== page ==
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Oncotarget. 2019 Aug 27;10(50):5229-5244. doi: 10.18632/oncotarget.27156. eCollection 2019 Aug 27.

Repurposed quinacrine synergizes with cisplatin, reducing the effective dose required for treatment of head and neck squamous cell carcinoma.

Author information

Institute of Head and Neck Studies and Education (InHANSE), University of Birmingham, Birmingham, UK.
Joint first authors.
School of Biosciences, University of Birmingham, Birmingham, UK.
Phenome Centre Birmingham, University of Birmingham, Birmingham, UK.
Institute of Cancer and Genomic Sciences, College of Medical and Dental Sciences, University of Birmingham, Birmingham, UK.
School of Pharmacy, Institute of Clinical Sciences, College of Medical and Dental Sciences, University of Birmingham, Birmingham, UK.
School of Biomedical Sciences, Institute of Clinical Sciences, University of Birmingham, Birmingham, UK.
Joint senior authors.
University Hospitals Birmingham NHS Foundation Trust, Birmingham, UK.


Despite highly toxic treatments, head and neck squamous cell carcinoma (HNSCC) have poor outcomes. There is an unmet need for more effective, less toxic therapies. Repurposing of clinically-approved drugs, with known safety profiles, may provide a time- and cost-effective approach to address this need. We have developed the AcceleraTED platform to repurpose drugs for HNSCC treatment; using in vitro assays (cell viability, clonogenic survival, apoptosis) and in vivo models (xenograft tumors in NOD/SCID/gamma mice). Screening a library of clinically-approved drugs identified the anti-malarial agent quinacrine as a candidate, which significantly reduced viability in a concentration dependent manner in five HNSCC cell lines (IC50 0.63-1.85 μM) and in six primary HNSCC samples (IC50 ~2 μM). Decreased clonogenic survival, increased apoptosis and accumulation of LC3-II (indicating altered autophagy) were also observed. Effects were additional to those resulting from standard treatments (cisplatin +/- irradiation) alone. In vivo, daily treatment with 100 mg/kg oral quinacrine plus cisplatin significantly inhibited tumor outgrowth, extending median time to reach maximum tumor volume from 20 to 32 days (p < 0.0001) versus control, and from 28 to 32 days versus 2 mg/kg cisplatin alone. Importantly, combination therapy enabled the dose of cisplatin to be halved to 1 mg/kg, whilst maintaining the same impairment of tumor growth. Treatment was well tolerated; murine plasma levels reached a steady concentration of 0.5 μg/mL, comparable to levels achievable and tolerated in humans. Consequently, due to its favorable toxicity profile and proven safety, quinacrine may be particularly useful in reducing cisplatin dose, especially in frail and older patients; warranting a clinical trial.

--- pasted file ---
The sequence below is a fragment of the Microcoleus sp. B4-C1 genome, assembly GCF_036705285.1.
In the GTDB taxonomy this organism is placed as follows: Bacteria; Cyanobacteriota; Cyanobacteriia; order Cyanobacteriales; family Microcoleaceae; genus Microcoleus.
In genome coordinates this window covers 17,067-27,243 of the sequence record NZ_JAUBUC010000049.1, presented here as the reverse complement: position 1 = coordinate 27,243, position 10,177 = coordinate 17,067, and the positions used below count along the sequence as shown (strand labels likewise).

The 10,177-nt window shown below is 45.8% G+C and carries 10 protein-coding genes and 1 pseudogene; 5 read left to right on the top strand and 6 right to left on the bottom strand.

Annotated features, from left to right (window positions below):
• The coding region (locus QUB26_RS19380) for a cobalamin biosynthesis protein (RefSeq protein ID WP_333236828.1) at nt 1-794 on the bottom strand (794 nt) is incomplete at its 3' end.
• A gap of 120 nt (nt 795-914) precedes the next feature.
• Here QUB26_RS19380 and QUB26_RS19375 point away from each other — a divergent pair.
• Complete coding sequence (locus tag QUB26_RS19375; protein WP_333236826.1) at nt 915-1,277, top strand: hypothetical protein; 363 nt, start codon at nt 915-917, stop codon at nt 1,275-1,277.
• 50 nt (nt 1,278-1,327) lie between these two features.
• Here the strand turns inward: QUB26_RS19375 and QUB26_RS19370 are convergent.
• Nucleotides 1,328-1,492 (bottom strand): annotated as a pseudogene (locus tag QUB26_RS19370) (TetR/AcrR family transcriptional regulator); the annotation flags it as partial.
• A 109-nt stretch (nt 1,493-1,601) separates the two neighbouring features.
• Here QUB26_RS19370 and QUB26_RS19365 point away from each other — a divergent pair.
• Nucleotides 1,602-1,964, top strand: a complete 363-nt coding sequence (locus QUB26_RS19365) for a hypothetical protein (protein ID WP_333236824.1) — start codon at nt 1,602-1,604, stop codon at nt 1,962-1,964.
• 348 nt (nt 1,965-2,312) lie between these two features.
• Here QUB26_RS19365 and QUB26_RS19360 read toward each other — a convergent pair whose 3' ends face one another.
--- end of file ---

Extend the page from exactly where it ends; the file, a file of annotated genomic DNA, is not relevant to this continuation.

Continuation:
drug repositioning; drug repurposing; head and neck cancer; mepacrine; quinacrine

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